Rails Misapprehensions: What the fuck is MVP?

People usually make me feel slightly embarassed when they ask things like *”How does Cells handle MVP?”* or, even better, *”Is there any MVP _implementation_ in Cells?”*.

Frankly, *I don’t have a fucking clue about the _real_ differences between MVP and MVC*. In the past I usually deflected people’s attention by buying beers instead or whatever. I hope to find some answers in the comments section, soon.

After actually reading a bit about “MVP, Presenters and Rails” I came to the following conclusions:

* There simply is *_no_ difference between MVP and MVC* (imho)
* Rails *_Presenters_ don’t implement the MVP/MVC pattern* completely (imho)
* And, *if Rails would be real MVC we wouldn’t need _Presenters_*. (imho)

As always, these theses are subject to discussion.

h3. The confusion about MVC and Rails

So the first problem “I already discussed in one of my recent posts”:http://nicksda.apotomo.de/2010/11/rails-misapprehensions-cells-dont-break-mvc/ is that *Rails encourages a very monolithic controller architecture* having one controller being responsible for a complete page.

As Rails is an opinionated framework, *their MVC-definition is absolutely ok for me*. However, this is not the _MVC_ known from GUIs – *usually you’d have multiple controller-view couples in your page UI*, each pair implementing complex elements like forms, menus or pageable lists.

But we already talked about that, I just wanted to point out that *this is the root of the mysterious MVP misapprehension in Rails*.

h3. MVP, where art thou?

Anybody *being seriously interested in GUI design patterns* read “Martin Fowler’s paper describing MVC, MVP, Presentation model and friends”:http://martinfowler.com/eaaDev/uiArchs.html.

To be honest, *I still did not understand the difference.* Luckily, Martin himself seemed to realize that it is “tremendously difficult to discern between the two patterns”:http://martinfowler.com/eaaDev/ModelViewPresenter.html, and *split _MVP_ into _Supervising Controller_ and _Passive View_* (“some people alleged that I’m a fan of the latter”:http://nicksda.apotomo.de/2010/10/why-rails-controllers-need-a-double-render/#comment-677, which I’m not!).

What I basically get from these excellent writings is that

“Presenters are a loose form of MVC controller. As a result a lot of designs will follow the MVP style but use ‘controller’ as a synonym for presenter.”

which I for myself cut down to *”MVP == MVC”* – at least in a Rails-like web development environment.

It just simplifies things.

h3. Presenters in Rails

In the past years a couple of *_Presenter_ implementations emerged and several clever writings* about that pattern popped up. I was happy to read “Dmytro Shteflyuk’s blog post about his presenter project”:http://kpumuk.info/ruby-on-rails/simplifying-your-ruby-on-rails-code/, although I disagree in some points (I’m an asshole).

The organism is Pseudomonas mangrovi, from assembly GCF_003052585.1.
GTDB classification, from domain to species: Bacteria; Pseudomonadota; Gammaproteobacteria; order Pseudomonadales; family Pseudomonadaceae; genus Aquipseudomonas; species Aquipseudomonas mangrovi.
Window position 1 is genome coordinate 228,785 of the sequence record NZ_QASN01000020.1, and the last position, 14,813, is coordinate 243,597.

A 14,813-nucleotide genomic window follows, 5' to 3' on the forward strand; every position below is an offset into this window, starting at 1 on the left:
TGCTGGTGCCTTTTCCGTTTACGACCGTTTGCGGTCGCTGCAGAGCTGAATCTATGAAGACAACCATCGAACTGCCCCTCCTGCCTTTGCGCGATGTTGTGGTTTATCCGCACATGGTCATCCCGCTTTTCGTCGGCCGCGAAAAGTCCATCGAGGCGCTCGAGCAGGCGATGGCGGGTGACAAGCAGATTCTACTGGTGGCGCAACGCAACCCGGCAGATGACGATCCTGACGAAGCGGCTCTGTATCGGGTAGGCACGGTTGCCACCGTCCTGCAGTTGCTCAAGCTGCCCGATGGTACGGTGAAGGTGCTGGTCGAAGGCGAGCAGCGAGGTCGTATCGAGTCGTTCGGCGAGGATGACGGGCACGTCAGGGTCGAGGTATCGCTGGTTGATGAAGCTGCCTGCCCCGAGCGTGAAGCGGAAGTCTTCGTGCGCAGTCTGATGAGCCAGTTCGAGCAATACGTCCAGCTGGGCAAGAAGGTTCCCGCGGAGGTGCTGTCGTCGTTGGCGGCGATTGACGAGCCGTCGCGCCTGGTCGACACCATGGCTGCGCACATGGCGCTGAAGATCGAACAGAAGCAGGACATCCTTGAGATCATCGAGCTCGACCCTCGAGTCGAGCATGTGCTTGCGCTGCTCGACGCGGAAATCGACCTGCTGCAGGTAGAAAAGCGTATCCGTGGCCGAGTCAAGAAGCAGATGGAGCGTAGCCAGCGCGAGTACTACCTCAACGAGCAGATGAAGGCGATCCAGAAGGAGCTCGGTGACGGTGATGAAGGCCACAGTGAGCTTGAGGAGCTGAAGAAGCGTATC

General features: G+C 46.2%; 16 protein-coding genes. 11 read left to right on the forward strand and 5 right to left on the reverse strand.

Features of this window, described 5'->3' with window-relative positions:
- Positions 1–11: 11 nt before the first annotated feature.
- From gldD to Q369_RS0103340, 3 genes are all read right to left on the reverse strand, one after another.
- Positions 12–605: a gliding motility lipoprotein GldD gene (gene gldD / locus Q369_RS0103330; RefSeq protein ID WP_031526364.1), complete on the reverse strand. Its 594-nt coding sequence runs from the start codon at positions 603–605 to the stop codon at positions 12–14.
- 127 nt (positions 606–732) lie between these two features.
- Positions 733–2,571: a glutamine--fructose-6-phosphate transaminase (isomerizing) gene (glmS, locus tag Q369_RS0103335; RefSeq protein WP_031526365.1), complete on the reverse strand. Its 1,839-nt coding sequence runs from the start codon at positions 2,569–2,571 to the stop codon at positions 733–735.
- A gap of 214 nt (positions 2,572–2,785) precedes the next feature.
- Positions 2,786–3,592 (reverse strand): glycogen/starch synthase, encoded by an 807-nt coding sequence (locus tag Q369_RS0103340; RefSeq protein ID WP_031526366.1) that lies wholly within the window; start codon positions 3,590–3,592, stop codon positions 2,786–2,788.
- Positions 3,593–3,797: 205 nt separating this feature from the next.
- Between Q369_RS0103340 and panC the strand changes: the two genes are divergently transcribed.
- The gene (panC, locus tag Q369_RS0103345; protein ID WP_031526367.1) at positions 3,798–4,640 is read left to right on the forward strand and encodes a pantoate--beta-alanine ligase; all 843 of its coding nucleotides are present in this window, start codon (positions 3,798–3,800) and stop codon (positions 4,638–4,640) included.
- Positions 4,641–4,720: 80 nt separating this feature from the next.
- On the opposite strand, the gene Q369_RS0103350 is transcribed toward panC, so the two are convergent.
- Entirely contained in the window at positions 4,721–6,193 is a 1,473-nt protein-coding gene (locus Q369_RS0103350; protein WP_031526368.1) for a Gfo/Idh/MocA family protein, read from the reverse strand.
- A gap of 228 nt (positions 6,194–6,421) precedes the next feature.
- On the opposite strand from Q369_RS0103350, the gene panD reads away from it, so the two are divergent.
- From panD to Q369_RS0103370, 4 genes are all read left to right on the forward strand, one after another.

The word _Presenter_ obviously refers to the _P_ in MVP, and in Rails they roughly work like this.

class ShowPresenter
  def top_videos
    @top_videos ||= Video.top.all(:limit => 10)

After *defining the data aggregating code* you can use the presenter in your rendering layer.

  @presenter.top_videos %>

So, we _retrieve_ data in the presenter and then pass it to the partial, right? This approach is of course a thousand times *better than collecting data for presentation in the view itself*.

h3. Help me! What’s a Presenter?

However, in my understanding of the “Supervising Controller pattern”:http://martinfowler.com/eaaDev/SupervisingPresenter.html (which seems to supersede MVP), we need two crucial parts in order to _be_ a Supervising Controller at all:

* a view to *display, well, data*
* a controller to *handle input response and complex view logic*

Please don’t get me wrong and correct me, I appreciate any approach different from Rails’ traditional VC-stack.

However, to me it seems that *presenters in Rails only handle the “complex view logic part”* (“collecting the videos to display”), whereas the monolithic @ActionController@ still renders the view and handles input responses.

Am I wrong here? *_Is_ the @ActionController@ _itself_ the Supervising Controller* which calls a presenter and then renders a view? I’m confused.

h3. Cells is truly MVC, but is it different from Presenters?

After all this confusion and hyperlinking I’d like to stand up for my own solution for this dilemma. Let’s comment Dmytro’s (maybe outdated) blog post where he *ponders the benefits of Presenter vs. Cells* telling us to use presenters whenever you

* have *too much logic* in views
* get into *trouble with already cached data* within views
* can’t *test an action* anymore because of its complexity

and to use Cells only when

* you need a *reuseable partial* with initialization code

Well, *I don’t agree* here. Cells do all the stuff presenters do, and more. That doesn’t mean you should use Cells everywhere in place of partials and Presenters, but nevertheless *comparing Cells and Presenters is discerningly*.